Following a disappointing upset loss to Utah Valley University, where the Cougars lost 114–104 in their home gym, the Cougars are ready for redemption. And the BYU coaching staff has been prepping its team for a comeback all week.
“I think that our guys are obviously down,” said BYU coach Dave Rose. “With a young team, especially, it’s our job to get them back on the right path. … The bottom line is the focus with this whole group will just be that we’ve got to defend better, we’ve got to play harder, we’ve got to respect loose balls and rebounds, that we just have to have a more urgent attitude towards playing that part of the game. I think that sometimes that happens with talented guys that they feel like they can make up for it on the next play when in reality you can’t.”
Rose said the BYU coaching staff had spent a lot of time on Monday and Tuesday going over film with the players and that the staff is trying to ignite a fire under the team.
“They need help from the coaching staff. They need help from our managerial staff, our support staff,” Rose said. “We need to probably reach out a little more with this group. In that same process, the best teams are the teams where everything comes inside-out, where it comes from the group and then comes out, so you want to give them their space, but you also need to fill in the gaps for them. That’s how I feel right now. I feel as a staff we really need to reach in here and fill in the gaps and help these guys in a lot of different areas.”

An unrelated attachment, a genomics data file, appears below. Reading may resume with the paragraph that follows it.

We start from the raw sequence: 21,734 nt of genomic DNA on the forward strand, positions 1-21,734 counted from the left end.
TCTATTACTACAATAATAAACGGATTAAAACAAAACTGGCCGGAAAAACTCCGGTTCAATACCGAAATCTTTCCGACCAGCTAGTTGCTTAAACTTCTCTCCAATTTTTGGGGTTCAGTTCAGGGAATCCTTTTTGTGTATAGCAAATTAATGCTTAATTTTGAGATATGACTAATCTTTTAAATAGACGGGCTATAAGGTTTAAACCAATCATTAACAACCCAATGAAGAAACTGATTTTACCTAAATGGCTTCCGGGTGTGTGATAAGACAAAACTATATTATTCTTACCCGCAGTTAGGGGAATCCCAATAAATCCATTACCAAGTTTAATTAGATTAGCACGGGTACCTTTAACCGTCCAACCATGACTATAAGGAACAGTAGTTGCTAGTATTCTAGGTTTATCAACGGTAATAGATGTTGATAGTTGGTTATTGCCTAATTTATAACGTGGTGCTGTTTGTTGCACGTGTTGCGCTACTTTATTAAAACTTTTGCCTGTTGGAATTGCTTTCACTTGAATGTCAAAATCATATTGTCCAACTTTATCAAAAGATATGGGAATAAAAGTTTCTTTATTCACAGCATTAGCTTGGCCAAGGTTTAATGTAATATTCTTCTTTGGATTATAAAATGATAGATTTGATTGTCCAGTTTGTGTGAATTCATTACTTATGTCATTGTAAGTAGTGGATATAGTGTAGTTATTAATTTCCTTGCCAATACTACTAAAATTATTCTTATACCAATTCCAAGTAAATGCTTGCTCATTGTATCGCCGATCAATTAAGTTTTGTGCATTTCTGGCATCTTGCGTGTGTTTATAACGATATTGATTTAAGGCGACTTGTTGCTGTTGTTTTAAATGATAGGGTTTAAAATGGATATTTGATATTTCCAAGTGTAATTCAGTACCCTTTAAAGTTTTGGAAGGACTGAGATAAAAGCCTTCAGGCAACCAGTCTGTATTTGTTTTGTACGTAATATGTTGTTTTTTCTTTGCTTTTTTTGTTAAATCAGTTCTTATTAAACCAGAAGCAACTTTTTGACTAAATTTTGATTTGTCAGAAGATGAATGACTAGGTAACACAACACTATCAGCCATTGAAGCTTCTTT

“I feel as a staff we really need to reach in here and fill in the gaps and help these guys in a lot of different areas.” —Dave Rose, BYU basketball coach
But Rose says there isn’t much coming from the inside-out right now. He credits BYU sophomore captain Nick Emery for being comfortable in the role, but emphasized that the coaching staff is taking the lead on boosting the young team’s confidence.
And the message seems to be getting through. BYU freshman Yoeli Childs reflected on BYU’s loss to UVU saying UVU played harder than BYU on Saturday and that the team is determined not to get outplayed again.
“We have to be a team that comes out and attacks other teams and gets them on their heels,” Childs said. “These last couple days of practice have been this. We’ve just been working out butts off, so I don’t think you’ll see that again.”
“We have to be a team that comes out and attacks other teams and gets them on their heels. These last couple days of practice have been this. We’ve just been working out butts off, so I don’t think you’ll see that again.” —Yoeli Childs, BYU forward
A start-over with another in-state rival is exactly what the Cougars (4–2) need right now — and the Aggies are in a similar situation. The Aggies (3–2) started off the season strong, but have fallen in their last two games.
“This will be a real interesting matchup of them sitting on a couple losses, us sitting on a couple of losses,” Rose said. “How does that affect your confidence going in? How does that execution? Then you add the in-state rivalry to it and I’m obviously excited to play because we want to get out there after getting beat, so I’m sure (USU coach Tim Duryea) feels the same way about his program.”
Duryea has his hands full, much like Rose, with a young roster. Of his 15-man roster, USU has 10 underclassmen. USU recruited four new forwards since the last season, which Rose says will be a challenge as most of them are square-up-to-the-basket players, but Rose is most concerned about the challenge the guards will bring in the game.
“These guards are really good at getting where they want on the floor,” Rose said. “And that caused us real problems the other night, so hopefully we’ll be able to adjust to it.”
Rose has planned on a difficult challenge from USU senior Jalen Moore, a player who can not only shoot the ball, but create space for his teammates and post up.
BYU and USU face off at the Vivint Smart Home Arena in Salt Lake at 7 p.m. MST Wednesday, Nov. 30. Tickets cost $18–$40 and can be purchased online here.